Our tax laws allow individual taxpayers to exclude income earned in certain foreign countries. This begs the question as to whether a taxpayer working outside of the U.S. is in a foreign country if he is working in an area that is not governed by the equivalent of what we think of as a government. The court addresses this in Arnett v. Commissioner, 06-1934 (7th Cir. 2007) in the context of whether Antarctica is a “foreign country” for tax purposes.
Facts & Procedural History
Arnett is a U.S. citizen. He was stationed in and worked in Antarctica. He was employed by a U.S.-based employer.
Arnett filed his U.S. tax return and claimed a Section 911 foreign earned income exclusion for amounts that he earned while stationed in Antarctica.
The IRS assessed a deficiency for the excluded income, arguing that Antarctica is not a “foreign country”as defined in the regulations.
What is a Foreign Country?
The regulation defines the phrase “foreign country” to mean a territory under the sovereignty of a foreign nation. ?But how do you determine if a territory is under the sovereignty of a foreign nation? Who makes this determination?
The U.S. Tax Court viewed this from the vantage point of the U.S. It looked to U.S. law. The United States does not recognize Antarctica to be the sovereign territory of any foreign government. To the U.S. government, Antarctica is just ungoverned land. Thus, the U.S. Tax Court concluded that Antarctica is not a “foreign county.”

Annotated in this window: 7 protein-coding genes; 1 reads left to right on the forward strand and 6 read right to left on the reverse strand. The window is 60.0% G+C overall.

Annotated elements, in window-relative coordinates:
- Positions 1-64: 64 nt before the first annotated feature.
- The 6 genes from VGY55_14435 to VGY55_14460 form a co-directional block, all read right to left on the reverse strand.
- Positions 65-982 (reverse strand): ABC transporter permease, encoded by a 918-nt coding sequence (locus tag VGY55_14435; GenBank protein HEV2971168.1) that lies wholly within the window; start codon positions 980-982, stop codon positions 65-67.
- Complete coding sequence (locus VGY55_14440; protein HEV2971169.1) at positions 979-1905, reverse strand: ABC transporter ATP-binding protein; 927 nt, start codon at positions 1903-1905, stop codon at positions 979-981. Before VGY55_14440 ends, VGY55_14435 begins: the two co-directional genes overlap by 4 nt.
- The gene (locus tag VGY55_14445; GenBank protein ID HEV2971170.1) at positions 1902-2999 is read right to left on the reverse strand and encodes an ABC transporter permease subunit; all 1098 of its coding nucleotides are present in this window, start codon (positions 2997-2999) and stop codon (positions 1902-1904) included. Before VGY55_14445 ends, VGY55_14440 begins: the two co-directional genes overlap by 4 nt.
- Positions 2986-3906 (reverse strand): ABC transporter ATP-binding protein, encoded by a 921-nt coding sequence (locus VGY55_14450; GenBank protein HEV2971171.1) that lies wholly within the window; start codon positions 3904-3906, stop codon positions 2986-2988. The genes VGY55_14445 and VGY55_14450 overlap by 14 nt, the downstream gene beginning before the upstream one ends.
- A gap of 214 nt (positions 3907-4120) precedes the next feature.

But What is a Foreign Country, Really?
On appeal, the Seventh Circuit Court of Appeal determined that the term “foreign country” was ambiguous in in Section 911. Thus, it used statutory construction principles to discern the definition.
The appeals court considered the regulation and whether its definition was reasonable. In doing so, the court considered the purpose for Section 911. The purpose is to allow U.S. companies to be able to deploy Americans overseas on a more competitive basis. This is required given the higher taxes Americans pay while working overseas.
This issue does not come up if an American worker is employed in a part of the country that does not collect or impose tax–such as Antarctica. The appeals court sided with the U.S. Tax Court, holding that Antarctica is not a “foreign country.”